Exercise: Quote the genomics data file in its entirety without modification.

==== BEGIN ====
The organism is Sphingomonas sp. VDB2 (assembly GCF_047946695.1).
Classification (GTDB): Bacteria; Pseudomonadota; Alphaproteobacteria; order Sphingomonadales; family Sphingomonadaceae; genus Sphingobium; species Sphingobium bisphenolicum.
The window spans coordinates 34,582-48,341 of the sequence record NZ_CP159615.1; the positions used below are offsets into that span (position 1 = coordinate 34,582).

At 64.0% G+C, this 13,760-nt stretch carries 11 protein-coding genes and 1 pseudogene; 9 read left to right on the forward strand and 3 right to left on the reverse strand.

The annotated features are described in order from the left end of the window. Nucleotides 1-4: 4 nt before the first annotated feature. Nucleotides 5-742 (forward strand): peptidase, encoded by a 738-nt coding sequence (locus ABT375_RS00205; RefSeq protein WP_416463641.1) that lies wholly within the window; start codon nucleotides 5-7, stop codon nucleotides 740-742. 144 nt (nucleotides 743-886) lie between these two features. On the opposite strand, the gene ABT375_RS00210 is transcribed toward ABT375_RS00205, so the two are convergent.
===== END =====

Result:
The organism is Sphingomonas sp. VDB2 (assembly GCF_047946695.1).
Classification (GTDB): Bacteria; Pseudomonadota; Alphaproteobacteria; order Sphingomonadales; family Sphingomonadaceae; genus Sphingobium; species Sphingobium bisphenolicum.
The window spans coordinates 34,582-48,341 of the sequence record NZ_CP159615.1; the positions used below are offsets into that span (position 1 = coordinate 34,582).

At 64.0% G+C, this 13,760-nt stretch carries 11 protein-coding genes and 1 pseudogene; 9 read left to right on the forward strand and 3 right to left on the reverse strand.

The annotated features are described in order from the left end of the window. Nucleotides 1-4: 4 nt before the first annotated feature. Nucleotides 5-742 (forward strand): peptidase, encoded by a 738-nt coding sequence (locus ABT375_RS00205; RefSeq protein WP_416463641.1) that lies wholly within the window; start codon nucleotides 5-7, stop codon nucleotides 740-742. 144 nt (nucleotides 743-886) lie between these two features. On the opposite strand, the gene ABT375_RS00210 is transcribed toward ABT375_RS00205, so the two are convergent.